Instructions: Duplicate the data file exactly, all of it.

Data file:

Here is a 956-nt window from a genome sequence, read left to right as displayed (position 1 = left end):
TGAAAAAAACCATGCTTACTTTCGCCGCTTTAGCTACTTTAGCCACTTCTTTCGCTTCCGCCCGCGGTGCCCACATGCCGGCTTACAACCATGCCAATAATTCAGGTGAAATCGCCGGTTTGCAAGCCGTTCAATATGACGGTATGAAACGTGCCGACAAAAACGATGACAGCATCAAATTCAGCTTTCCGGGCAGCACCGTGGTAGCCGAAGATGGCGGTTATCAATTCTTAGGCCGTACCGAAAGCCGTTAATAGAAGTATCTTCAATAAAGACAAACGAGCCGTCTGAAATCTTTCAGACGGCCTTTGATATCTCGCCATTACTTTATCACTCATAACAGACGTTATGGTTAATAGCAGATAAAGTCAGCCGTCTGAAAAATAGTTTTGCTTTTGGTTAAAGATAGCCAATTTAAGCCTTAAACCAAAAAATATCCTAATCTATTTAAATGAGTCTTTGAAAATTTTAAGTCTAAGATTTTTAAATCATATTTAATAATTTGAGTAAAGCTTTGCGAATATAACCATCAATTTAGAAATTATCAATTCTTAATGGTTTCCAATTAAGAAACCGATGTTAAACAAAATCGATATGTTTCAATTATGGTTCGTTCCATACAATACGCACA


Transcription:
Here is a 956-nt window from a genome sequence, read left to right as displayed (position 1 = left end):
TGAAAAAAACCATGCTTACTTTCGCCGCTTTAGCTACTTTAGCCACTTCTTTCGCTTCCGCCCGCGGTGCCCACATGCCGGCTTACAACCATGCCAATAATTCAGGTGAAATCGCCGGTTTGCAAGCCGTTCAATATGACGGTATGAAACGTGCCGACAAAAACGATGACAGCATCAAATTCAGCTTTCCGGGCAGCACCGTGGTAGCCGAAGATGGCGGTTATCAATTCTTAGGCCGTACCGAAAGCCGTTAATAGAAGTATCTTCAATAAAGACAAACGAGCCGTCTGAAATCTTTCAGACGGCCTTTGATATCTCGCCATTACTTTATCACTCATAACAGACGTTATGGTTAATAGCAGATAAAGTCAGCCGTCTGAAAAATAGTTTTGCTTTTGGTTAAAGATAGCCAATTTAAGCCTTAAACCAAAAAATATCCTAATCTATTTAAATGAGTCTTTGAAAATTTTAAGTCTAAGATTTTTAAATCATATTTAATAATTTGAGTAAAGCTTTGCGAATATAACCATCAATTTAGAAATTATCAATTCTTAATGGTTTCCAATTAAGAAACCGATGTTAAACAAAATCGATATGTTTCAATTATGGTTCGTTCCATACAATACGCACA